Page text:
> 
PS: send me your email privately, and I'll send it to you.

-- 
J-P. Rosen
Adalog
2 rue du Docteur Lombard, 92441 Issy-les-Moulineaux CEDEX
Tel: +33 1 45 29 21 52, Fax: +33 1 45 29 25 00
http://www.adalog.fr


^ permalink raw reply	[flat|nested] 76+ messages in thread

* Re: Beginning Ada Programming, by Andrew T. Shvets (2020)
  2019-12-04  6:49         ` J-P. Rosen
@ 2019-12-04  9:46           ` Paul Rubin
  0 siblings, 0 replies; 76+ messages in thread
From: Paul Rubin @ 2019-12-04  9:46 UTC (permalink / raw)


"J-P. Rosen" <[email protected]> writes:
> PS: send me your email privately, and I'll send it to you.

Sent, thanks!

Paul

^ permalink raw reply	[flat|nested] 76+ messages in thread

* Re: Beginning Ada Programming, by Andrew T. Shvets (2020)
  2019-12-03 17:02                     ` Shark8
  2019-12-03 17:29                       ` AdaMagica
@ 2019-12-05 16:35                       ` Dirk Heinrichs
  2019-12-05 17:12                         ` AdaMagica
  2019-12-06 18:34                         ` Shark8
  1 sibling, 2 replies; 76+ messages in thread
From: Dirk Heinrichs @ 2019-12-05 16:35 UTC (permalink / raw)


Am 03.12.19 um 18:02 schrieb Shark8:

> Perhaps the easiest way to do this is by doing something that's (e.g.) much more complex in C, but relatively straightforward in Ada -- perhaps modeling a Password in the software:
> 
> Type Digit      is Character Range '0'..'9';
> Type Upper_Case is Character Range 'A'..'Z';
> Type Lower_Case is Character Range 'a'..'z';
> Type Symbol is Character
>    with Static_Predicate => Symbol in '!'|'@'|'#'|'$'|'%'|'^'|'&'|'*';
> 
> Minimum_Length : Constant :=  8;
> Maximum_Length : Constant := 32;
> 
> Type Password is new String
>    with Dynamic_Predicate => Password'Length in Minimum_Length..Maximum_Length
>      and (For all C of Password => C in Digit|Upper_Case|Lower_Case|Symbol);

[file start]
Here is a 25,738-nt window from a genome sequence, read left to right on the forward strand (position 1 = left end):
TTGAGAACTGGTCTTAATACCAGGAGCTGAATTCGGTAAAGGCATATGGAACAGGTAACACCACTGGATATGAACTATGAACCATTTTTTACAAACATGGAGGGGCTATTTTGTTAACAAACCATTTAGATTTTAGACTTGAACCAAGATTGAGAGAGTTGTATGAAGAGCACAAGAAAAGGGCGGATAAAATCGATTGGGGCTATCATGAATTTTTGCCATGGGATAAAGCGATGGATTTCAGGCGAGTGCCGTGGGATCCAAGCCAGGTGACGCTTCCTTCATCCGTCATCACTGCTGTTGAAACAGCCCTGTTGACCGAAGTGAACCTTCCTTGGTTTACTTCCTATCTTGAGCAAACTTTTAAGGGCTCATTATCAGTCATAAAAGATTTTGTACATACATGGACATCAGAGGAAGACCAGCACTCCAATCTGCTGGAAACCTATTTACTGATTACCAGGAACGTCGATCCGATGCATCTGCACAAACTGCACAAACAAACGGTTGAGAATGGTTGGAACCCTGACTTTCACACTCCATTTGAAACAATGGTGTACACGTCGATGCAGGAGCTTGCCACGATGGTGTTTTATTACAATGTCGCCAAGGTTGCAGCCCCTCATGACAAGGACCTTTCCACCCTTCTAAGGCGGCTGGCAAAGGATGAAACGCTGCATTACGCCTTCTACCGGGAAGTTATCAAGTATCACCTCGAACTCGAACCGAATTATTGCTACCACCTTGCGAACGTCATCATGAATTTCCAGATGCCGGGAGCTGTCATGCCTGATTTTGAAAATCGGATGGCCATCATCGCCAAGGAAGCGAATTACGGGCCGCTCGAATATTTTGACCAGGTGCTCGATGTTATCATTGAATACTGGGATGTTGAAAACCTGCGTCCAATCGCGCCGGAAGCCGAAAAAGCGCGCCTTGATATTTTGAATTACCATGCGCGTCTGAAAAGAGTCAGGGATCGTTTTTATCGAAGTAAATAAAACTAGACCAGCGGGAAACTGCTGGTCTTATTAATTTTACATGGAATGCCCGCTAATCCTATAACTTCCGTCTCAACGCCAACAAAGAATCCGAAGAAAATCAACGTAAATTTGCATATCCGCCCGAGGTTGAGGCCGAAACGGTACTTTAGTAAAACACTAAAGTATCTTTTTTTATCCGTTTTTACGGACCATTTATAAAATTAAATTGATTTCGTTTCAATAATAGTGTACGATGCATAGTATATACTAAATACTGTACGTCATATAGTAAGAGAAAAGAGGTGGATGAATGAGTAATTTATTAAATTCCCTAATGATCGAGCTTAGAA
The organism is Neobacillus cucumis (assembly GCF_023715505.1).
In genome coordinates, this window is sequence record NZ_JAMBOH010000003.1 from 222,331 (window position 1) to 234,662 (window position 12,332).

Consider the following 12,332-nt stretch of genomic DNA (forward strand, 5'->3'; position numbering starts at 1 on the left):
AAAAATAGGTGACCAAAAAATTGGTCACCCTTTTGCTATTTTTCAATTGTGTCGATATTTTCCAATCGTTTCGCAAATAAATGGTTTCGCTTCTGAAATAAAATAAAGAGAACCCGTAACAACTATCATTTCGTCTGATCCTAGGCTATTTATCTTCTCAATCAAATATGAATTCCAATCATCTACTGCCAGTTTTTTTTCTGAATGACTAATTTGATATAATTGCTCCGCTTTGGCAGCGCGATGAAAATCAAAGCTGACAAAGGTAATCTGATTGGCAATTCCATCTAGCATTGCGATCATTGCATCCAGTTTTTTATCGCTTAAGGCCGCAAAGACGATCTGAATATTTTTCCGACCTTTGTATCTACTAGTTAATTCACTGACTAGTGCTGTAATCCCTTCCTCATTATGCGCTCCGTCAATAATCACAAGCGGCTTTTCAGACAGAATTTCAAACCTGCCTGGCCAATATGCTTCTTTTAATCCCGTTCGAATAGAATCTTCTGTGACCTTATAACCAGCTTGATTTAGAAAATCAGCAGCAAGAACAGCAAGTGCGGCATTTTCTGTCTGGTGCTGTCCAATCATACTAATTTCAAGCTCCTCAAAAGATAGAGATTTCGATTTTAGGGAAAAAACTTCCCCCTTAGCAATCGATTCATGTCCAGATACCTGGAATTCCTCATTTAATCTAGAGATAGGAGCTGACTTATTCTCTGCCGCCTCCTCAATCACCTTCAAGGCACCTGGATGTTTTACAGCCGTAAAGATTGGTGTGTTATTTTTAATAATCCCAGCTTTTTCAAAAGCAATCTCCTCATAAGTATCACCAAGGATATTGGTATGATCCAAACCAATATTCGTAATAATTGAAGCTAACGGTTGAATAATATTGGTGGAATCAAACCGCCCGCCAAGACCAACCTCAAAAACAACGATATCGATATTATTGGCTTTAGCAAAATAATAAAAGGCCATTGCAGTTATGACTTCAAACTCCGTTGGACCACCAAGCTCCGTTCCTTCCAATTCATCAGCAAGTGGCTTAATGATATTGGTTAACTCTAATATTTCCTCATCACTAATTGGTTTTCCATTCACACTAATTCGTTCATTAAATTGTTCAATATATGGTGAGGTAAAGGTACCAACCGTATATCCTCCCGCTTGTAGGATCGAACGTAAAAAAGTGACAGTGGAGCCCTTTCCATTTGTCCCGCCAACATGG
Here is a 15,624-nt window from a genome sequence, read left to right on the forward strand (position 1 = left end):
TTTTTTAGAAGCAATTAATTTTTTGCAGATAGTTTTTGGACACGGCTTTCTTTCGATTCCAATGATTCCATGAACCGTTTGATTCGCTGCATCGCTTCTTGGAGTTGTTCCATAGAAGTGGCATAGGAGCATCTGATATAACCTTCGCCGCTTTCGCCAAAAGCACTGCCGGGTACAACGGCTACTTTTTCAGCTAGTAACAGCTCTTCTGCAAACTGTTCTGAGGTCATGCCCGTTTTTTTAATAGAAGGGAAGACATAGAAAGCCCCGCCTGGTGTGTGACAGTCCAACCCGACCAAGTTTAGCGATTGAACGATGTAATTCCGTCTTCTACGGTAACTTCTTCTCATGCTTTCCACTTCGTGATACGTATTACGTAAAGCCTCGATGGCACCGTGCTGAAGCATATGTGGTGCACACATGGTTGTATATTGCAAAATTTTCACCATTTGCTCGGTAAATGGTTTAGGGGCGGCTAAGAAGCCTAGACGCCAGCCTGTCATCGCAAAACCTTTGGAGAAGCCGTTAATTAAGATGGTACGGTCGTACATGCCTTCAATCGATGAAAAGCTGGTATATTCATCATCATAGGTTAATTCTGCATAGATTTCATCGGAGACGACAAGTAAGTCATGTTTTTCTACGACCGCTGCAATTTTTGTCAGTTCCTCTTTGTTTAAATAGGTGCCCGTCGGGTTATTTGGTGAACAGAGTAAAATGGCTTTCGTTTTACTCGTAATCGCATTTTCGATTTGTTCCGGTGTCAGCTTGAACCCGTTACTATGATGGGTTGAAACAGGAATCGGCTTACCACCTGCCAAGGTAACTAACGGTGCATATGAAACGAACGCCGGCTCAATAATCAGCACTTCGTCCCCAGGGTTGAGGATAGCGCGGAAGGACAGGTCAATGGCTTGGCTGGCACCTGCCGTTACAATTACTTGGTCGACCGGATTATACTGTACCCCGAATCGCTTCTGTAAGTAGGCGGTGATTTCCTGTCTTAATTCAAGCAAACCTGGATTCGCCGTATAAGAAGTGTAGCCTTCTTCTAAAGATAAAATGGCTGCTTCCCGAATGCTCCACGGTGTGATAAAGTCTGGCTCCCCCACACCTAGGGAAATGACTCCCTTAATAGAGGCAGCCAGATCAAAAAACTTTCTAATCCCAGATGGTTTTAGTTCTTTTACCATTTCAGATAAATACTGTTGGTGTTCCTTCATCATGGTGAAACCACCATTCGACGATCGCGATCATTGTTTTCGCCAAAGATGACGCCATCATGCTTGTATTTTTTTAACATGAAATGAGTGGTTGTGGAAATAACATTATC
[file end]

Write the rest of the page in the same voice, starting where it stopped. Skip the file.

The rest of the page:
That's a really nice one. How would the predicate look like if the PW 
was to start with a lowercase character?

Bye...

	Dirk
-- 
Dirk Heinrichs <[email protected]>
GPG Public Key: D01B367761B0F7CE6E6D81AAD5A2E54246986015
Sichere Internetkommunikation: http://www.retroshare.org
Privacy Handbuch: https://www.privacy-handbuch.de


^ permalink raw reply	[flat|nested] 76+ messages in thread

* Re: Beginning Ada Programming, by Andrew T. Shvets (2020)
  2019-12-05 16:35                       ` Dirk Heinrichs
@ 2019-12-05 17:12                         ` AdaMagica
  2019-12-09 19:08                           ` Dirk Heinrichs
  2019-12-06 18:34                         ` Shark8
  1 sibling, 1 reply; 76+ messages in thread
From: AdaMagica @ 2019-12-05 17:12 UTC (permalink / raw)


Am Donnerstag, 5. Dezember 2019 17:36:00 UTC+1 schrieb Dirk Heinrichs:
> > Type Password is new String
> >    with Dynamic_Predicate => Password'Length in Minimum_Length..Maximum_Length
         and Password (Password'First) in Lower_Case
> >      and (For all C of Password => C in Digit|Upper_Case|Lower_Case|Symbol);
> 
> That's a really nice one. How would the predicate look like if the PW 
> was to start with a lowercase character?

^ permalink raw reply	[flat|nested] 76+ messages in thread

* Re: Beginning Ada Programming, by Andrew T. Shvets (2020)
  2019-12-05 16:35                       ` Dirk Heinrichs
  2019-12-05 17:12                         ` AdaMagica
@ 2019-12-06 18:34                         ` Shark8
  2019-12-06 20:29                           ` Jeffrey R. Carter
  2019-12-14  4:21                           ` Keith Thompson
  1 sibling, 2 replies; 76+ messages in thread
From: Shark8 @ 2019-12-06 18:34 UTC (permalink / raw)


On Thursday, December 5, 2019 at 9:36:00 AM UTC-7, Dirk Heinrichs wrote:
> Am 03.12.19 um 18:02 schrieb Shark8:
> 
> > Perhaps the easiest way to do this is by doing something that's (e.g.) much more complex in C, but relatively straightforward in Ada -- perhaps modeling a Password in the software:
> > 
> > Type Digit      is Character Range '0'..'9';
> > Type Upper_Case is Character Range 'A'..'Z';
> > Type Lower_Case is Character Range 'a'..'z';
> > Type Symbol is Character
> >    with Static_Predicate => Symbol in '!'|'@'|'#'|'$'|'%'|'^'|'&'|'*';
> > 
> > Minimum_Length : Constant :=  8;
> > Maximum_Length : Constant := 32;
> > 
> > Type Password is new String
> >    with Dynamic_Predicate => Password'Length in Minimum_Length..Maximum_Length
> >      and (For all C of Password => C in Digit|Upper_Case|Lower_Case|Symbol)
> >      and Password(Password'First) Lower_Case;
> 
> That's a really nice one. How would the predicate look like if the PW 
> was to start with a lowercase character?
See the modification.


^ permalink raw reply	[flat|nested] 76+ messages in thread

* Re: Beginning Ada Programming, by Andrew T. Shvets (2020)
  2019-12-06 18:34                         ` Shark8
@ 2019-12-06 20:29                           ` Jeffrey R. Carter
  2019-12-06 21:05                             ` Shark8
  2019-12-14  4:21                           ` Keith Thompson
  1 sibling, 1 reply; 76+ messages in thread